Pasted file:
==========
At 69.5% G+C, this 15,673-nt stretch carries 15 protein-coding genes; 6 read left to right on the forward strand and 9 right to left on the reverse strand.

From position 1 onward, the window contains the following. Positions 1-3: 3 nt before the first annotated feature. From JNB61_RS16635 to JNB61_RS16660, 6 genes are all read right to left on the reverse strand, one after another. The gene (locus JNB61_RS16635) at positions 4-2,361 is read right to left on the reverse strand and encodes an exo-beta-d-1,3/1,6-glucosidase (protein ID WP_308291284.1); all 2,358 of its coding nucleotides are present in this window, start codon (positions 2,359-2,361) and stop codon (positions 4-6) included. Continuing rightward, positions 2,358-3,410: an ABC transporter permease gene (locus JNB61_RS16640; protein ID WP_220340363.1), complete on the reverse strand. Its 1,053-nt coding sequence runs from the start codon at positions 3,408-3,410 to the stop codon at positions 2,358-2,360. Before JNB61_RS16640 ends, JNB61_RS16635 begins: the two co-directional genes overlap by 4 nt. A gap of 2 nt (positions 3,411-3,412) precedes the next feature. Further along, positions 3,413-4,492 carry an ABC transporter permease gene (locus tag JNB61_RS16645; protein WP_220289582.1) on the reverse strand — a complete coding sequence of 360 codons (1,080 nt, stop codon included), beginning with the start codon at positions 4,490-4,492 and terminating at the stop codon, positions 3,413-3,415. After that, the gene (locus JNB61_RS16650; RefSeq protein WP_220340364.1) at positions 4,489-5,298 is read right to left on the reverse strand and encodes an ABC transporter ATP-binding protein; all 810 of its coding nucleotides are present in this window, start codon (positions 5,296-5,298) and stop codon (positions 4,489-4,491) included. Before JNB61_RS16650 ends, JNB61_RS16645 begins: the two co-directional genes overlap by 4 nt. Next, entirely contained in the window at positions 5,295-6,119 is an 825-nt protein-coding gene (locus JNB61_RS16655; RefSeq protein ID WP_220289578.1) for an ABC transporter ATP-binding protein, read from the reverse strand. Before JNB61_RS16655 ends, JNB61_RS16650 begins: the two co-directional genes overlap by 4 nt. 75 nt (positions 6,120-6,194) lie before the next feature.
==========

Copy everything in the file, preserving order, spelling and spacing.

At 69.5% G+C, this 15,673-nt stretch carries 15 protein-coding genes; 6 read left to right on the forward strand and 9 right to left on the reverse strand.

From position 1 onward, the window contains the following. Positions 1-3: 3 nt before the first annotated feature. From JNB61_RS16635 to JNB61_RS16660, 6 genes are all read right to left on the reverse strand, one after another. The gene (locus JNB61_RS16635) at positions 4-2,361 is read right to left on the reverse strand and encodes an exo-beta-d-1,3/1,6-glucosidase (protein ID WP_308291284.1); all 2,358 of its coding nucleotides are present in this window, start codon (positions 2,359-2,361) and stop codon (positions 4-6) included. Continuing rightward, positions 2,358-3,410: an ABC transporter permease gene (locus JNB61_RS16640; protein ID WP_220340363.1), complete on the reverse strand. Its 1,053-nt coding sequence runs from the start codon at positions 3,408-3,410 to the stop codon at positions 2,358-2,360. Before JNB61_RS16640 ends, JNB61_RS16635 begins: the two co-directional genes overlap by 4 nt. A gap of 2 nt (positions 3,411-3,412) precedes the next feature. Further along, positions 3,413-4,492 carry an ABC transporter permease gene (locus tag JNB61_RS16645; protein WP_220289582.1) on the reverse strand — a complete coding sequence of 360 codons (1,080 nt, stop codon included), beginning with the start codon at positions 4,490-4,492 and terminating at the stop codon, positions 3,413-3,415. After that, the gene (locus JNB61_RS16650; RefSeq protein WP_220340364.1) at positions 4,489-5,298 is read right to left on the reverse strand and encodes an ABC transporter ATP-binding protein; all 810 of its coding nucleotides are present in this window, start codon (positions 5,296-5,298) and stop codon (positions 4,489-4,491) included. Before JNB61_RS16650 ends, JNB61_RS16645 begins: the two co-directional genes overlap by 4 nt. Next, entirely contained in the window at positions 5,295-6,119 is an 825-nt protein-coding gene (locus JNB61_RS16655; RefSeq protein ID WP_220289578.1) for an ABC transporter ATP-binding protein, read from the reverse strand. Before JNB61_RS16655 ends, JNB61_RS16650 begins: the two co-directional genes overlap by 4 nt. 75 nt (positions 6,120-6,194) lie before the next feature.